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My Sister Never Accepted Our Stepdad. Now She’s Reaping the Consequences.

Rags's picture

An interesting click bait read. I do not agree with the response. IMHO, the elder sister rejected StepDad repeatedly not only as a minor child, but as an adult.  When StepDad turns out to be of means and provides for the younger sister/his adopted daughter as an adult, the elder sister is owed nothing and that she is begging as an adult, just confirms the shit Skid that she was.


Dear Care and Feeding,

I never knew my biological father. He walked on my mom when she was pregnant with me. I only have a few photos of him with me. My stepfather adopted me when I was 4. To me, he is just Dad. My sister is six years older than me and resisted every attempt of my dad to get close to her. It got worse when my parents got a divorce when I was 14. My sister was in college and refused to visit or talk to my dad. She told him that it was pointless to try and keep a personal relationship with her; she didn’t want it. That really hurt him, but he respected her wishes.

My sister is nearly 30 now and still acts like a child when it comes to the subject of my dad. She doesn’t like me mentioning him and will literally make up stories about our biological father (he was a “war hero”—when, in reality, the army kicked him out) and fight with me when I fact-check. Over Christmas, we had a huge falling-out. I live in a very expensive area. Rent is outrageous so my dad offered to give me a down payment for a house. I didn’t bring up the subject directly to her, but I did discuss it with other people. When she found out, she threw a fit: I was the favorite, he never gave her a chance, and it was completely unfair.

I told her she needed to get her head checked. Why in the hell did she think she was entitled to money from a man that she has done nothing but push away and punish? He isn’t her dad. He is mine. She needs to get a grip. We are no longer speaking and it is freaking out our mom. What are the next steps here? I love my sister but I am tired of tip-toeing around her.

—Different Dad

Dear Different,

Doing the math, your sister lost her father when she was 6, got a stepdad around the time she was 10, and lost that stepdad when she was 20. You say your dad adopted you when you were 4; did he adopt, or attempt/offer to adopt your sister at that same time? It doesn’t sound like it from your phrasing. So, she was old enough to have memories of her dad, and thus a lot of trauma related to his abandonment, then confusion and maybe anger at your dad’s appearance. That is a lot to unpack at so young an age. Then, to top it off, he cemented his relationship to you and not her. Even if he also adopted her, it’s clear that the relationships were different, which had to have hurt, even if her own actions were the cause.

I point all of this out because I think, when you think about the timeline from her perspective, it’s understandable why she would have a lot of resentment toward your dad, and probably a mix of unresolved feelings of love and abandonment from her own dad. It may not even be about the men themselves; it might just come down to the fact that you had a dad who picked you, and she had a dad who left. None of that means you aren’t allowed to love and have a relationship with your dad, and it doesn’t give her the right to be angry at you for his generosity. But I do think she deserves to have her feelings validated by you.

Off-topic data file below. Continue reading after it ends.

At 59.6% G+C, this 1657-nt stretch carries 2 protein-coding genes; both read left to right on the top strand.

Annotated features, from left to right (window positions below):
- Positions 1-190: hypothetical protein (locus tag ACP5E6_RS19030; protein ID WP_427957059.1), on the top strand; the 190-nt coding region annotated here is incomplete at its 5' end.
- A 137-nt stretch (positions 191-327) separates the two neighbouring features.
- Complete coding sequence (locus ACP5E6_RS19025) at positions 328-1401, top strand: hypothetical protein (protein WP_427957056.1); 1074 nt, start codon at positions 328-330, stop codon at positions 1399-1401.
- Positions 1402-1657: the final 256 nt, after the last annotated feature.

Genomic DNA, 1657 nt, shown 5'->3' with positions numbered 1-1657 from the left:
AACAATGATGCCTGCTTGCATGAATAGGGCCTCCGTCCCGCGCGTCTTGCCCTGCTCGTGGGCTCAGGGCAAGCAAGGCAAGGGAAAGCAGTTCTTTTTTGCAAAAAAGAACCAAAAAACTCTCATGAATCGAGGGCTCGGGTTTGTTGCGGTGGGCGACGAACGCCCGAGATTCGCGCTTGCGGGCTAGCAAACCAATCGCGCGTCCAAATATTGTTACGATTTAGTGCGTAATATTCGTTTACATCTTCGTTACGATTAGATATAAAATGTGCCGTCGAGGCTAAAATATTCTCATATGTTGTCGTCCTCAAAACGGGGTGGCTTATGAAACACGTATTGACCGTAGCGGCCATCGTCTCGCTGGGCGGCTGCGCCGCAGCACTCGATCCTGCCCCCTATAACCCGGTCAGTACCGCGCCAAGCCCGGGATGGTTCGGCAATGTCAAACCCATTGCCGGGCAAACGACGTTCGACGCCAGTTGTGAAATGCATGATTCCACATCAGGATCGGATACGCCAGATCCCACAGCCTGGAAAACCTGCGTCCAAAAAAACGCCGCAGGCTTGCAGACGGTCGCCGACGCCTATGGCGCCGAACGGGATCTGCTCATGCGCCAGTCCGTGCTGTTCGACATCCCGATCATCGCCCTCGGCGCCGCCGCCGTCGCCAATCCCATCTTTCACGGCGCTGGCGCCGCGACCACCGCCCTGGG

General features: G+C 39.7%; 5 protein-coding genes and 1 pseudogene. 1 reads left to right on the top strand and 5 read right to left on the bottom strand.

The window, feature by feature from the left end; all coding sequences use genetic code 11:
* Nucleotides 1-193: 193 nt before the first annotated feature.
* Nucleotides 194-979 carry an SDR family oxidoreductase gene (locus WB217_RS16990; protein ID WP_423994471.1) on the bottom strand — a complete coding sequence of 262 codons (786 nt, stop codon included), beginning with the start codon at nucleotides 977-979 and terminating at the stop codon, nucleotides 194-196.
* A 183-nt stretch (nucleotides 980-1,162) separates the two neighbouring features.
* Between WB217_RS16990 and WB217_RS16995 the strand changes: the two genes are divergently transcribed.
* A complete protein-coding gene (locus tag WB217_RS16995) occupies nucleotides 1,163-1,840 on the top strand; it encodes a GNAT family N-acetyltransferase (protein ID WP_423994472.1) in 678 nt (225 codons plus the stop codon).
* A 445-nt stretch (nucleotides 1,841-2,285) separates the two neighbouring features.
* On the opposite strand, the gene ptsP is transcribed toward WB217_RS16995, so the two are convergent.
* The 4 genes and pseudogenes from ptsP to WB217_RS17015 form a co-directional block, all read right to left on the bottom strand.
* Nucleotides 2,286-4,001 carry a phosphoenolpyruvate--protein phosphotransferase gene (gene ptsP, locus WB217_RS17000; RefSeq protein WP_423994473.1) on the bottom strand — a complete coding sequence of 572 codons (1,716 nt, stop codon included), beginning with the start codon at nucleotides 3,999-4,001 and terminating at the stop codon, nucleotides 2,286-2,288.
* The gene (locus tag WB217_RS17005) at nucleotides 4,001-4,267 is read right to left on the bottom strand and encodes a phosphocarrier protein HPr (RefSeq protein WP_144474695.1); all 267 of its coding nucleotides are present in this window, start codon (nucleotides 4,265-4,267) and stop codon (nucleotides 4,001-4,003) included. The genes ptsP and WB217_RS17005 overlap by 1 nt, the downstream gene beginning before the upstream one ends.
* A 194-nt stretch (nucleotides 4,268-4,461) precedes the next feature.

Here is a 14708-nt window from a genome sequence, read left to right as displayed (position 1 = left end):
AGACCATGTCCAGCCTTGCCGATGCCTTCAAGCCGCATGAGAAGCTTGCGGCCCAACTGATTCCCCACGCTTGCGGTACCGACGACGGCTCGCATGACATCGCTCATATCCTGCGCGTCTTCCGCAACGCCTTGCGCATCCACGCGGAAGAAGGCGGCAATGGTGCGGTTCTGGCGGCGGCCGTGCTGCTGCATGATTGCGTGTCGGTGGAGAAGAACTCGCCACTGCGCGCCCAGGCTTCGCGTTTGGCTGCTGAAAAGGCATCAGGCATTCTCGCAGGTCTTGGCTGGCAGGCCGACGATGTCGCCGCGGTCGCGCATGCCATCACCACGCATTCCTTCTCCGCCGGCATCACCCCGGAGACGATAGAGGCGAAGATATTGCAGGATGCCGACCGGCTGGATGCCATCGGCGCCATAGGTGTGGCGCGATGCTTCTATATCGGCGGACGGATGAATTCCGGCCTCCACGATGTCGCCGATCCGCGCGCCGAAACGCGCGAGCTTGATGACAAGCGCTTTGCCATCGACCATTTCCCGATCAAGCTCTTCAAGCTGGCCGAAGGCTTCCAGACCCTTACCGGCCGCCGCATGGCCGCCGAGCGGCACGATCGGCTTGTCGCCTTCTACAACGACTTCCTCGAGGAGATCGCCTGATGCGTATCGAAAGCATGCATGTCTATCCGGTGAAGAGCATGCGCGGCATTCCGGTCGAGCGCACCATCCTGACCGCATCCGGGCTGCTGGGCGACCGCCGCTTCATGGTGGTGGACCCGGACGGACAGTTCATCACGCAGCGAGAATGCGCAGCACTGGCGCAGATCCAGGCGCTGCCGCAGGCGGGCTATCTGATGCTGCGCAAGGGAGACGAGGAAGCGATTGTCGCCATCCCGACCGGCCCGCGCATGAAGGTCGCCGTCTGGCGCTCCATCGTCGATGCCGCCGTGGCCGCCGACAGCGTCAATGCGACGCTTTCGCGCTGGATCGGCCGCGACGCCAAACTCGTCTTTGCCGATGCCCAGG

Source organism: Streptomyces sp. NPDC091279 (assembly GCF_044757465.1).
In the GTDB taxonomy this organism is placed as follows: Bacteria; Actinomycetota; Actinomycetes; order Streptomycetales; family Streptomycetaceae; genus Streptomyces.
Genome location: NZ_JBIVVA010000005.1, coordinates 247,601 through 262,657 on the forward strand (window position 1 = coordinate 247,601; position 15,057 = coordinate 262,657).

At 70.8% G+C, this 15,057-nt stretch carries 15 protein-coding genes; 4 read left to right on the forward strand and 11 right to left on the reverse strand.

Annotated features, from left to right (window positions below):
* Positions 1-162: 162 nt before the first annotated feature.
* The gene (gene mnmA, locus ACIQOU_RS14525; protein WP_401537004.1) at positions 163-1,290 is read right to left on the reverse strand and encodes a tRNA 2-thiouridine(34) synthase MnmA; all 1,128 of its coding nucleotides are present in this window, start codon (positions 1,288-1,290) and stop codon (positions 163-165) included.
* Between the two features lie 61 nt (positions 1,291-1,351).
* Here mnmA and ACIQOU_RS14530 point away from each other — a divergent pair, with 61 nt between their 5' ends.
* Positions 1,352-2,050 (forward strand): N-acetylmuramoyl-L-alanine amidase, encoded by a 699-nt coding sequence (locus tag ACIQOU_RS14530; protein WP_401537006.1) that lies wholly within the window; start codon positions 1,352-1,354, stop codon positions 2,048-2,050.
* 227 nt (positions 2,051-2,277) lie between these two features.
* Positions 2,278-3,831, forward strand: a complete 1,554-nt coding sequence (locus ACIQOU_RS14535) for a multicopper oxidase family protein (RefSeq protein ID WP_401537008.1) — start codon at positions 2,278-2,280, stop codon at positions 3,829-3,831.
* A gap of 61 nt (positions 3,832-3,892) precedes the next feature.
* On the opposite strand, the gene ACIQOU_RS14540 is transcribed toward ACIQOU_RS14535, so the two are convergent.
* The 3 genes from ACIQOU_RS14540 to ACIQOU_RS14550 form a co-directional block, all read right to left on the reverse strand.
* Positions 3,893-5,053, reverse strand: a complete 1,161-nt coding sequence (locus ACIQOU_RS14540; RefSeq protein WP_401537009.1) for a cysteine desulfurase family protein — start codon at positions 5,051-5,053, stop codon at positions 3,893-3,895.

Your next steps should be some family counseling between you and your sister, where you can be completely vulnerable and honest with each other. There is so much to unpack about the dads and your relationship that I really think a professional would be helpful in navigating and keeping things constructive. I think your goal should be to get to a place where she can say (and believe) whatever she wants about her dad without you having to rain on her parade, and you can likewise enjoy your relationship with your dad without her getting angry about it. It might be that you just agree not to discuss the men with each other; while that’s unfortunate, it’s a viable path forward. I am so glad you were able to find and maintain this positive fatherly relationship for yourself, but your sister is hurting—and it’s not about the house. Focus on what’s behind it so you can both heal.

Rumplestiltskin's picture

It is true that the older a skid is when you meet, the harder it is to form a bond. That may not be anyone's fault but you can't expect the man to pay for a kid who treated him like crap for years. I also wonder about the mom's role in all this. Did she confide in the older child and help turn her against the stepdad? Why are her relationships so chaotic? 

ImperfectlyPerfect's picture

Yeah....this looks like poetic justice. One SKID respected and honored her stepdad, the other slapped him in his face and ran him out. Reap what you sow...

Rags's picture

IMHO a bond cannot be forced.  However, overtly rejecting a SParent has to be owned by the Skid doing the rejecting.  As much as possible when they are a years minor. Completely as an adult.

The "but I was a kiiiiiiiiidddddd!!!!" crying crap does not mitigate either what that toxid Skid did as a kid and definately what they have done as an adult.  

You caused it Skid, you own it.

The younger daughter is right on with her "he is my daddy, not yours." message to her toxic elder kidult sister.